Wednesday, November 12, 2014
If you could change one thing in prison and out of prison to enable and ease the transition from prison to the outside world, what would it be?
(Before answering the above question that I received from a student, I want to wish my mom a happy birthday. She may be the only reader of this blog, and I love her. Now I’ll answer the question.)
Prisons have a design flaw. I attribute high recidivism rates to that design flaw. The primary flaw of prison designs, from my perspective, is that they extinguish hope. Rather than incentivizing people in prison to pursue a path to excellence, prisons send a different message. Rules inside, both tacit and expressed, tell an individual that “you’ve got nothing coming.” That means regardless of what good deeds you embark upon, or what efforts you make to redeem yourself, mechanism do not exist for you to undo the crimes you’ve committed. Only the passing of time and the avoidance of disciplinary infractions have relevance in prisons where I served time.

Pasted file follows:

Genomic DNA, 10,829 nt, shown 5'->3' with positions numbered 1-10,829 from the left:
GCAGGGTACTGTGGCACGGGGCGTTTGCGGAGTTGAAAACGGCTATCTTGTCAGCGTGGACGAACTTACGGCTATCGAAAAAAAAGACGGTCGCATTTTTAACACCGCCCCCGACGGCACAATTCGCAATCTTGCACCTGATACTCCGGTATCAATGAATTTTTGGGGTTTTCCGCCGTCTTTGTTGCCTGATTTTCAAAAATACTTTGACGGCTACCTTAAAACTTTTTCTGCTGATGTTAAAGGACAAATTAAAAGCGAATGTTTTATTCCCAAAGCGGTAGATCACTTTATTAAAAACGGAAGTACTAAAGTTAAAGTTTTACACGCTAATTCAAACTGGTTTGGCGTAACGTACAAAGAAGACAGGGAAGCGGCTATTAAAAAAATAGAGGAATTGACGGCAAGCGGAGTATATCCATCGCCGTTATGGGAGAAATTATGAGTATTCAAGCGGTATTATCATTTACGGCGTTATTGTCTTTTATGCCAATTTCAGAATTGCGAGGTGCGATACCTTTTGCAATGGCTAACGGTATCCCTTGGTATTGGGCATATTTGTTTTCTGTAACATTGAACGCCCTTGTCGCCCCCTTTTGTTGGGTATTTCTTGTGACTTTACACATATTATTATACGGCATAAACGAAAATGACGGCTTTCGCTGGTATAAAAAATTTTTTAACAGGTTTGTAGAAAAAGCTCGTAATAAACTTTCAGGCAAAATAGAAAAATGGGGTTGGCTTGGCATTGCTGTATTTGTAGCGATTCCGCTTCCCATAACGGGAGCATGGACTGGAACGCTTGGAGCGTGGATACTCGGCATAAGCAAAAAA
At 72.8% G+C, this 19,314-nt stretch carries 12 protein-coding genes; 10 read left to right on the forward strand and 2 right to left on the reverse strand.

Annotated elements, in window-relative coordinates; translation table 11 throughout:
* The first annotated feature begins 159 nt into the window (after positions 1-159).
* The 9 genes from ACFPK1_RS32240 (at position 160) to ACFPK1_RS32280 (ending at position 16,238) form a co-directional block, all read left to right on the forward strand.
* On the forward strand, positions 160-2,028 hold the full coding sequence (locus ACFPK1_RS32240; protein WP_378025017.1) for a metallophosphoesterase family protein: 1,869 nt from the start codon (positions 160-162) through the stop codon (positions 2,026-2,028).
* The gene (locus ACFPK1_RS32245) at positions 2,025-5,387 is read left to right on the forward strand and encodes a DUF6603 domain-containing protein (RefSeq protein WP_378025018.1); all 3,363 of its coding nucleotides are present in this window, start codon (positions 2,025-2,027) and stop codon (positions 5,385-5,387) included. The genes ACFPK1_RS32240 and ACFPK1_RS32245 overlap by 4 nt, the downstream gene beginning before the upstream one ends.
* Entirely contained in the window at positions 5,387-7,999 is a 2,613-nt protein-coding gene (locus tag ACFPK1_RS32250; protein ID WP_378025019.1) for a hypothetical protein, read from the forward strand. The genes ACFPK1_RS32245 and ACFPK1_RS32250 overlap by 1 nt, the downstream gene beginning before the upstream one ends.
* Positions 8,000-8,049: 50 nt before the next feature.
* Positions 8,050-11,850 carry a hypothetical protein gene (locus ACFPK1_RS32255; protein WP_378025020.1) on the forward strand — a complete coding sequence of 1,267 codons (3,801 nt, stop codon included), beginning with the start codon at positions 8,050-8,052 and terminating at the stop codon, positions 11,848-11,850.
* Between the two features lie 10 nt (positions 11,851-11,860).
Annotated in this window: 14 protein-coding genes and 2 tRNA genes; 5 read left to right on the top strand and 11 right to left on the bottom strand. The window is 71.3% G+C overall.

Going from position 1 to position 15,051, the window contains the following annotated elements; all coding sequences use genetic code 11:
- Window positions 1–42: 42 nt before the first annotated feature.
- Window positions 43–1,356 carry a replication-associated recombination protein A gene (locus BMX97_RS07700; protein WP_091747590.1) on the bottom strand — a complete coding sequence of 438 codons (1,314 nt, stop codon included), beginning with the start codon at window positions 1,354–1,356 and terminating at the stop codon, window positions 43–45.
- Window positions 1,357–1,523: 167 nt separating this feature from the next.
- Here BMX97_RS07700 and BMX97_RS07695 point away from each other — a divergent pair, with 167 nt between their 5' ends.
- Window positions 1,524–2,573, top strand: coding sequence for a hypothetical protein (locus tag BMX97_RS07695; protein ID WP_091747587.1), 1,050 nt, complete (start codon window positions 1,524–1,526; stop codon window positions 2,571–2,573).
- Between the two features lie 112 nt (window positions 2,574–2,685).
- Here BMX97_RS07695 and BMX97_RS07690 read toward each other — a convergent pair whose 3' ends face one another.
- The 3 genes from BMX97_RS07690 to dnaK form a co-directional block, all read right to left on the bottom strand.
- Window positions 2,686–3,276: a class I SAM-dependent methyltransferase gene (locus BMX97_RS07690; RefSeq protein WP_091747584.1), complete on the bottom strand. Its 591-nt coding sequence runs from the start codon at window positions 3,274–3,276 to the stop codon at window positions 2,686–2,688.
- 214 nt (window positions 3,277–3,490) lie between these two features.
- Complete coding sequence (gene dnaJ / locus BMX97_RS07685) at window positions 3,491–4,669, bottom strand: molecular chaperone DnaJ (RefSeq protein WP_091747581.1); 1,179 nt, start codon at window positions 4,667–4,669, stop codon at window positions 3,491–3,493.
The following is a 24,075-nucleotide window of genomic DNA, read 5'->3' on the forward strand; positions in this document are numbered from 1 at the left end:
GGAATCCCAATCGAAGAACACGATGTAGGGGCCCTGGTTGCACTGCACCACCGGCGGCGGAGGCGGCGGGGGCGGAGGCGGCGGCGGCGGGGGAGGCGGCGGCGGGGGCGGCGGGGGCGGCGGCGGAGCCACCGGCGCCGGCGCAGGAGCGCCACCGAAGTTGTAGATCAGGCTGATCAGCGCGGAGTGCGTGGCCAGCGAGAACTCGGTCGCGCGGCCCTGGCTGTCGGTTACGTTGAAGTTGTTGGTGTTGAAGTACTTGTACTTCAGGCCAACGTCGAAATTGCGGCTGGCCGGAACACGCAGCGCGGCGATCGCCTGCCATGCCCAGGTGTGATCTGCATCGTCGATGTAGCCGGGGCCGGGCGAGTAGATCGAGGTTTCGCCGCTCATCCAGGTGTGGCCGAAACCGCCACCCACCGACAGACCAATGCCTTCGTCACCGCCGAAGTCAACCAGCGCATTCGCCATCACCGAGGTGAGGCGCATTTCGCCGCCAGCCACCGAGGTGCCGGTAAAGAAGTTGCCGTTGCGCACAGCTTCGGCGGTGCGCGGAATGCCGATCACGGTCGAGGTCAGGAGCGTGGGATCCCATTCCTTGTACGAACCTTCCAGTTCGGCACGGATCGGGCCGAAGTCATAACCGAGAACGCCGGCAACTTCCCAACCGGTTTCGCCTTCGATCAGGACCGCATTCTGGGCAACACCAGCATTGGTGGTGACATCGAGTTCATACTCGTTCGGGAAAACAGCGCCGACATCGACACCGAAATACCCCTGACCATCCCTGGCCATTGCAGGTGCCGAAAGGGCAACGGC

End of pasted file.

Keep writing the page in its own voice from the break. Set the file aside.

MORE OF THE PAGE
That design flaw differs in fundamental ways from society. In society, we incentivize a pursuit of excellence. Those incentives keep people striving to achieve their highest potential. Yet since administrators govern prisons through the threat of punishment rather than through the promise of incentives, few people work toward preparing for success. And most people leave prison less capable of functioning as law-abiding citizens in society than when they began their sentences. If we changed the design of prisons, we would change the outcome.
Days since my release from prison: 457
Miles that I ran today: 0
Miles that I ran so far this week: 26.48
Miles that I’ve run during the month of November: 77.28
Miles that I ran so far in 2014: 2,127.42
Miles that I need to run in order to reach my annual goal of 2,400 miles: 272.58
Miles I’m ahead of schedule to reach my 2,400-mile goal by the end of 2014: 44.73
My weight for today: 168